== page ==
Q11. The atomic number of an element is 11. Predict

  1. the number of valence electrons in its atom
  2. its valency
  3. its group number
  4. whether it is a metal or a non-metal
  5. the nature of oxide formed by it
  6. the formula of its chloride

Answer: The electronic configuration of element 11 is 2, 8, 1.

  1. It has one valence electron.
  2. Its valency would equal the number of valence electrons, i.e. one.
  3. Its group number is 1.
  4. It is a metal.
  5. It forms a basic oxide.
  6. Sodium Chloride is an example of its chloride.

Q12. How can the valency of an element be determined if its electronic configuration is known? What will be the valency of an element of atomic number 9?

Answer: If the electronic configuration is known, then the valency of an element is determined by the number of valence electrons present in the outermost shell, i.e. the number of valence electrons lost, gained, or shared by the element to attain the noble gas configuration.

If the element has a valence electron less than or equal to 4, its valence would equal the number of valence electrons. In contrast, if the element has a valence electron of more than 4, its valency would be equivalent to 8 – the number of valence electrons.

The electronic configuration of an element of atomic number 9 is 2, 7. It has seven valence electrons. Hence its valency would be 8 – 7 = 1.

Q13. How does the electronic configuration of an element relate to its position in the modern periodic table? Explain with one example.

Answer: The position of an element depends upon the number of valence electrons that rely on its electronic configuration. Those elements which have identical valence electrons occupy the same group.

For example, elements with one valence electron belong to group 1.

The period number is equal to the number of shells.

For example, elements with one shell belong to period 1.

An element ‘X’ has the atomic number 12. Its electronic configuration is 2, 8, 2. It has two valence electrons, belongs to group 2, and has three shells; therefore, it is in the third period.

Q14. The elements of the second period of the Periodic Table are given below:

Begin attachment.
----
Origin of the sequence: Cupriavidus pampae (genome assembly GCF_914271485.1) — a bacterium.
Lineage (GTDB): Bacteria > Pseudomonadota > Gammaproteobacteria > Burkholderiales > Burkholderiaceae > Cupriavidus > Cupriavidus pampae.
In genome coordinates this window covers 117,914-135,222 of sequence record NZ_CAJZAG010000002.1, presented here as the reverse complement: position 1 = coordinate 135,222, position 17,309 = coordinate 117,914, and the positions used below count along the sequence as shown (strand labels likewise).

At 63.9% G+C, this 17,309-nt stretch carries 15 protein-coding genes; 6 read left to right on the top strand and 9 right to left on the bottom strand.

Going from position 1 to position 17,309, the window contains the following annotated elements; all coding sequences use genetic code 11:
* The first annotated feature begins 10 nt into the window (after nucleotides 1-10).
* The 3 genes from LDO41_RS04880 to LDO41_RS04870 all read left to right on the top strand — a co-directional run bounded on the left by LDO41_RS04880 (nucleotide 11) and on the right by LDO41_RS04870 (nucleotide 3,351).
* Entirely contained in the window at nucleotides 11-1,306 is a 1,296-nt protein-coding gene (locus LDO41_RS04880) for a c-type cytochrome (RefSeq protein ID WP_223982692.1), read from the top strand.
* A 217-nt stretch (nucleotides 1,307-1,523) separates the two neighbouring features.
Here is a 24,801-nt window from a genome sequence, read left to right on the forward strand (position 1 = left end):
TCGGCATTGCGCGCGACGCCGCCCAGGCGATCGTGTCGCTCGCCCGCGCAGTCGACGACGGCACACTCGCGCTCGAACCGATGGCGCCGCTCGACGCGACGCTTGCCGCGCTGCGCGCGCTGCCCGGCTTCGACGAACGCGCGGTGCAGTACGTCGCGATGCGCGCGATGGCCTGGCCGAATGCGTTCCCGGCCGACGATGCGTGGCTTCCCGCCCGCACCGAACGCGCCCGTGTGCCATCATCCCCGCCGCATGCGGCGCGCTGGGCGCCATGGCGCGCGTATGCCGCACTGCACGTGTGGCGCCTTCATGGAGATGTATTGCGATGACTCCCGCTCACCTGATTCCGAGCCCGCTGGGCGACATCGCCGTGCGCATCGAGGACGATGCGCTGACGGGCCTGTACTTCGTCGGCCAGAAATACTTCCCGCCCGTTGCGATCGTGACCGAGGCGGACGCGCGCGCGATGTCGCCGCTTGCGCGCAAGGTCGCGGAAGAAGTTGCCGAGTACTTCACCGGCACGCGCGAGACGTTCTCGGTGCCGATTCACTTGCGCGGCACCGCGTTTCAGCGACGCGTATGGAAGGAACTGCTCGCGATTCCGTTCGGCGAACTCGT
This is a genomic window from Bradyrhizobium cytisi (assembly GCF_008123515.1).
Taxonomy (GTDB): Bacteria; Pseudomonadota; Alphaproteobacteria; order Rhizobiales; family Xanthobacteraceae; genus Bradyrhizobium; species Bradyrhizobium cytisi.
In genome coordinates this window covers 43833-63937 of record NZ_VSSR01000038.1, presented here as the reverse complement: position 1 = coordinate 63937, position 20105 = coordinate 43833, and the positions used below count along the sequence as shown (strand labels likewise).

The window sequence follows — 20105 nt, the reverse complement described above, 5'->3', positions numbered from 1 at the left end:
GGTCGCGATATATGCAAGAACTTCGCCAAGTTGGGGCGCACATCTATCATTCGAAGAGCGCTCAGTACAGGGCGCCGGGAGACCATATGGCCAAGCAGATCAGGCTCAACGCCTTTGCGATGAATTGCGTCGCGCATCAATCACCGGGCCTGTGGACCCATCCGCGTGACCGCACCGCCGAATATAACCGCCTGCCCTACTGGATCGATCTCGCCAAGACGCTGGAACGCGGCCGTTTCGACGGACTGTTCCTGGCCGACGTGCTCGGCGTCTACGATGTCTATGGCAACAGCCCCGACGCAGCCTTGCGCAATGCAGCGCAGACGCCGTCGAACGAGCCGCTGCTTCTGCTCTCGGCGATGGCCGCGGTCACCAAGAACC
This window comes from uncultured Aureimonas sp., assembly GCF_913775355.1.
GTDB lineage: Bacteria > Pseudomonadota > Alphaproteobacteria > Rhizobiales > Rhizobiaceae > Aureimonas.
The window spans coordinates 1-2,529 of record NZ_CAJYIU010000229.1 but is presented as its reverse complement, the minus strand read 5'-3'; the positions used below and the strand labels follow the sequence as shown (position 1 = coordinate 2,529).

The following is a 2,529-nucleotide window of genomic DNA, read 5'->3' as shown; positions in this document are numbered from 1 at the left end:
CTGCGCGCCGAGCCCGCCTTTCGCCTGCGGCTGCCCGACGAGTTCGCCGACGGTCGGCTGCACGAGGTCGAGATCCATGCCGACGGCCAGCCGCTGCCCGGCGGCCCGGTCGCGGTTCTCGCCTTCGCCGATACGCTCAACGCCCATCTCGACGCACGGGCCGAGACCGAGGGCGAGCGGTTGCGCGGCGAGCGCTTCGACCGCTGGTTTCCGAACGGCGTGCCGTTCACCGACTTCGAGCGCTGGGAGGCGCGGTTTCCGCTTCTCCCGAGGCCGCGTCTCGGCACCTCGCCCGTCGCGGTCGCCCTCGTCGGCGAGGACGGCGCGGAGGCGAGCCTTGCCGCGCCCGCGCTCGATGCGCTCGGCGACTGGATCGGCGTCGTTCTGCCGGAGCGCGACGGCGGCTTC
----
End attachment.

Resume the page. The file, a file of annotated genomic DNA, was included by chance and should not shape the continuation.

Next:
Li Be B C N O F

  1. Give a reason to explain why atomic radii decrease from Li to F.
  2. Identify the most metallic and non-metallic elements.

Answer: 1. Atomic radii decrease from Li to F because nuclear charge increases due to increased atomic number. Therefore, the force of attraction between nucleus and valence electrons increases. Hence atomic radii decrease from Li to F.

2. Li is the most metallic as it can lose electrons quickly due to its larger atomic size. In contrast, F is most non-metallic as it can gain electrons rapidly due to its smallest atomic size.

Q15. Match the elements with their corresponding radii.

Column 1

Column 2

(a) Be

  1. 74

(b) C

  1. 88

© O

  1. 111

(d) B

  1. 77

(e) N

  1. 66

Answer: a-3, b-5, c-4, d-2, e-1

Practise Questions on Periodic Table

Q1. The order of electron affinities of N, O, S and Cl are

  1. N < O < S < Cl
  2. O < N < Cl < S
  3. O < Cl < N < S
  4. O < S < Cl < N

Q2. Which of the following alkali metal has the highest ionic mobility in an aqueous medium.

  1. Na +
  2. K +
  3. Rb +
  4. Li +

Q3. In a compound XY, if the electronegativity difference between X and Y is greater than 1.7, then the compound XY is soluble in

  1. Benzene
  2. Carbon tetrachloride
  3. Water
  4. Carbon disulfide

Q4. The first, second, third, fourth and fifth ionisation potential values of an element are 6.11,11.87,51.21,67.0,84.39 eV respectively. The element is

  1. Calcium
  2. Potassium
  3. Aluminium
  4. Carbon

Q5. What are the differences between electron gain enthalpy and electronegativity?

Click the PDF to check the answers for Practice Questions.
Download PDF

Recommended Videos

Periodic Table of Elements

Periodic Table – The Modern Periodic Table | Learn with BYJU’S

Periodic Table – Introduction

Periodic Table 04 – Be More Curious

Leave a Comment

Your Mobile number and Email id will not be published. Required fields are marked *

*

*

BOOK

Free Class